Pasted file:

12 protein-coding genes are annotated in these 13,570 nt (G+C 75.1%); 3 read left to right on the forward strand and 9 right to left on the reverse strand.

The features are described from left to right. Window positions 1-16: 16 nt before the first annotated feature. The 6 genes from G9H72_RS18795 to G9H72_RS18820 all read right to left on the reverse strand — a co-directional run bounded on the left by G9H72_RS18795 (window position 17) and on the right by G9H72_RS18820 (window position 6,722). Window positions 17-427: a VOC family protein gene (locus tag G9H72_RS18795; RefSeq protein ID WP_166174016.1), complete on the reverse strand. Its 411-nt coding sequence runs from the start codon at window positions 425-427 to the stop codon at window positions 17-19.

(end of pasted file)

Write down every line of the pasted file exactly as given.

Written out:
12 protein-coding genes are annotated in these 13,570 nt (G+C 75.1%); 3 read left to right on the forward strand and 9 right to left on the reverse strand.

The features are described from left to right. Window positions 1-16: 16 nt before the first annotated feature. The 6 genes from G9H72_RS18795 to G9H72_RS18820 all read right to left on the reverse strand — a co-directional run bounded on the left by G9H72_RS18795 (window position 17) and on the right by G9H72_RS18820 (window position 6,722). Window positions 17-427: a VOC family protein gene (locus tag G9H72_RS18795; RefSeq protein ID WP_166174016.1), complete on the reverse strand. Its 411-nt coding sequence runs from the start codon at window positions 425-427 to the stop codon at window positions 17-19.